[UPDATED AT END WITH NEW DROP-OUTS.] Another “F” has dropped out of the Texas House with the announcement that State Rep. Rob Orr (R-Burleson) won’t be seeking re-election. He joins a growing list of low-rated lawmakers opting to get out rather than face stiff re-election competition.

A conservative challenge to Mr. Orr had been discussed both in the district and in Austin for several weeks.

Conservative Texans are becoming increasingly impatient with go-along Republicans. More and more citizen-watchdogs have been shining bright lights on the wasteful mismanagement of the state’s finances in the House, and it’s making politicians nervously look for the nearest door.

As the Wall Street Journal reported earlier this year, the legislature increased state spending 25 percent from 2011 to 2013. And that was a GOP-controlled legislature with a near-supermajority in both chambers!

Their record of profligate spending has—again, in the words of the WSJ—put Texas more in line with “Sacramento” in budgeting.

It’s no wonder government-growing, lobby-pleasing legislators like Rob Orr are fleeing the spotlight. He joins F-rated legislators John Davis and Jim Pitts in leaving altogether.

Meanwhile, their fellow big-spending moderates—Dan Branch and Harvey Hilderbran—aren’t seeking legislative re-election and seeking other offices.

Politically, Mr. Orr fleeing the political field means the establishment lobby machine will have to spend money just defending yet another seat in what is a reliably conservative district. With the possible exception of Branch, the retiring Republicans hail from districts more conservative than the legislators who have been (mis)representing them.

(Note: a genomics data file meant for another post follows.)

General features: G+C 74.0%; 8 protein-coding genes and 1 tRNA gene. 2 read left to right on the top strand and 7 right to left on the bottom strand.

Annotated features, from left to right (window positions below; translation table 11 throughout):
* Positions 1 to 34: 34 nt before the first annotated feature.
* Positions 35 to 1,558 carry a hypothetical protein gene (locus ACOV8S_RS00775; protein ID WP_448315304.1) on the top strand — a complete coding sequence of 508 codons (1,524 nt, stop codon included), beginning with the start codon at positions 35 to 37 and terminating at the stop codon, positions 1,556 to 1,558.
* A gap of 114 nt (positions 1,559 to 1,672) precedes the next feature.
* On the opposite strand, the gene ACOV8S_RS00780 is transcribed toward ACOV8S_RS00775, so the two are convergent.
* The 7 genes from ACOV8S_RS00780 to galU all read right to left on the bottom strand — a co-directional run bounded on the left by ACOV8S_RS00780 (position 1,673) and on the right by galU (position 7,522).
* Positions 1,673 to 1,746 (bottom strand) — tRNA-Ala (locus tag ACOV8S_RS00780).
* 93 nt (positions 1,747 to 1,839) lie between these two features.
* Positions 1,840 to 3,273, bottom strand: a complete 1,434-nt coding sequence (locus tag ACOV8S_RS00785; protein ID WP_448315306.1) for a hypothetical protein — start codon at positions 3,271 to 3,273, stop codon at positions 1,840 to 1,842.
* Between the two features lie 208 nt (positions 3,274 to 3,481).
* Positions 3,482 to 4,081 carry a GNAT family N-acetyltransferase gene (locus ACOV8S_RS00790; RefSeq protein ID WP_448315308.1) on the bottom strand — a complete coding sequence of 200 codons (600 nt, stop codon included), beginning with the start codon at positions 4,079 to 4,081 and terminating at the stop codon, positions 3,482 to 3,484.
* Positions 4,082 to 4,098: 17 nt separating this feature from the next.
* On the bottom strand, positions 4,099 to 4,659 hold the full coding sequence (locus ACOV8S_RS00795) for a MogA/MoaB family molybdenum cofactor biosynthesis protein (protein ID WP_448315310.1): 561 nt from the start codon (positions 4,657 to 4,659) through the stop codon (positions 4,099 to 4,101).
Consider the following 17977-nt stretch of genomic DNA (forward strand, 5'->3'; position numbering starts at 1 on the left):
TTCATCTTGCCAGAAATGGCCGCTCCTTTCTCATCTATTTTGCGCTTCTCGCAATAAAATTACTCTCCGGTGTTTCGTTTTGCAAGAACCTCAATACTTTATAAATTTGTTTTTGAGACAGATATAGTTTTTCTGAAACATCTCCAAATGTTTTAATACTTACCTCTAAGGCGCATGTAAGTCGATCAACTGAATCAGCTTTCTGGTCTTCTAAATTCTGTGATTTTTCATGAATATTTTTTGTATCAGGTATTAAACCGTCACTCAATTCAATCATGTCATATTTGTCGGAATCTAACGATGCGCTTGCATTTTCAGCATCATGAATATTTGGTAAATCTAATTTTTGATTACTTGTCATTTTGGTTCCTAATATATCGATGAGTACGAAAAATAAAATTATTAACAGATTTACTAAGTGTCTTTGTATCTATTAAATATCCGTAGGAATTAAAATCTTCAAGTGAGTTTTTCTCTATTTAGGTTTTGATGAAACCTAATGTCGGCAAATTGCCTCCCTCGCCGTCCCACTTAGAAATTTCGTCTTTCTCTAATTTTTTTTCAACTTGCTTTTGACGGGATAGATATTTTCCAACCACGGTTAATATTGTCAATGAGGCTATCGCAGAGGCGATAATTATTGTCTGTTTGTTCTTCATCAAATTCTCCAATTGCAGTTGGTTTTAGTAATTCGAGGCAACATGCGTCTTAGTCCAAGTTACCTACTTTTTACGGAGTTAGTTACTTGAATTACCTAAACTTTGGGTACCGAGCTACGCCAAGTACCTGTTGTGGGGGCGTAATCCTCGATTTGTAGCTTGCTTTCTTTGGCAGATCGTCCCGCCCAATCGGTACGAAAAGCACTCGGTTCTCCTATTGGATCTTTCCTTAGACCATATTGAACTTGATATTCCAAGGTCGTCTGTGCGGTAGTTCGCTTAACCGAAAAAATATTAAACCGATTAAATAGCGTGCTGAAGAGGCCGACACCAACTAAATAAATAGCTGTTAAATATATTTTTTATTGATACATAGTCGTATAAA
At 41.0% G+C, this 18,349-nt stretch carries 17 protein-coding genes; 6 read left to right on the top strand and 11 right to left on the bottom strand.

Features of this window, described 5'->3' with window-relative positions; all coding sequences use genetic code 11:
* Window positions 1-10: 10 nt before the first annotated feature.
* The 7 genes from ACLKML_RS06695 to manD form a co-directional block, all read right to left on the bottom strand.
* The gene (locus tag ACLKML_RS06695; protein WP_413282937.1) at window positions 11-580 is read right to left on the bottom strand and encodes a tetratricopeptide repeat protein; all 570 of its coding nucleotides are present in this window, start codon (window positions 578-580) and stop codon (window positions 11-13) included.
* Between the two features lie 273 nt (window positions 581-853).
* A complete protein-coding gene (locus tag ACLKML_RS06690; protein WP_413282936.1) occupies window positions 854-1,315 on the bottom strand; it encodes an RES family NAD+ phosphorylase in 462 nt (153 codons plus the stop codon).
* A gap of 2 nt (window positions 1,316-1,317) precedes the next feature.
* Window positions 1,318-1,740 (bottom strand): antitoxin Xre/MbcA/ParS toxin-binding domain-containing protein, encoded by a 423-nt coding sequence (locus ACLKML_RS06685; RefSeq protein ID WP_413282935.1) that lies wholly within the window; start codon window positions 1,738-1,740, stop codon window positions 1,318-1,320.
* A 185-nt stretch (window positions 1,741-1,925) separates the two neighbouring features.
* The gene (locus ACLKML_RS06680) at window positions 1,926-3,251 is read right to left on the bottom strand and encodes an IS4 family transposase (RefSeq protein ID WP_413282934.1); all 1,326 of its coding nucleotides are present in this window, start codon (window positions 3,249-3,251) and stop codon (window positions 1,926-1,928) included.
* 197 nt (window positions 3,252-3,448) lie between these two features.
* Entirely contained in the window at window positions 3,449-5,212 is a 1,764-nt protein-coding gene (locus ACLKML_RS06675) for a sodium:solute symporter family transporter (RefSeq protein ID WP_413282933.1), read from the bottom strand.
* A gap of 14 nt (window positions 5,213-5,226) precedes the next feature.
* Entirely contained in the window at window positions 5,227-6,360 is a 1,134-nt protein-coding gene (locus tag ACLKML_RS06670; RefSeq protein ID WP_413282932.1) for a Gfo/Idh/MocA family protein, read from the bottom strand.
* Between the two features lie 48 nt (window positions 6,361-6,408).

All of these departures spell bad news for the anti-conservative bloc of Republicans led by Jim Keffer of Eastland and Charlie Geren of Fort Worth, who serve as Joe Straus’ chief henchmen. They are increasingly isolated in the legislative body they ostensibly control.

For example, Charlie Geren has been unable to bully around the Tarrant County delegation, where he stands out like a sore thumb in a commonsense-conservative county. Voters have driven out all of his moderate GOP allies, and put in place solid taxpayer champions Bill Zedler, Jonathan Stickland, Matt Krause, Stephanie Klick, Giovanni Capriglione and Craig Goldman.

These departures are especially embarrassing for Speaker Straus, whose committee chairmen—Pitts, Hilderbran, Davis, Branch—keep quitting rather than face challenges at home. (They’ve seen too many Straus-allied chairmen lose in House primaries to buck the odds.)

Just how many more GOP Fs will bomb out remains to be seen.

UPDATE:

Michael Quinn Sullivan

Michael Quinn Sullivan is the publisher of Texas Scorecard. He is a native Texan, a graduate of Texas A&M, and Eagle Scout. Previously, he has worked as a newspaper reporter, magazine contributor, Capitol Hill staffer, think tank vice president. Michael and his wife have three adult children, and a dog. Check out his podcast, Reflections on Life and Liberty.

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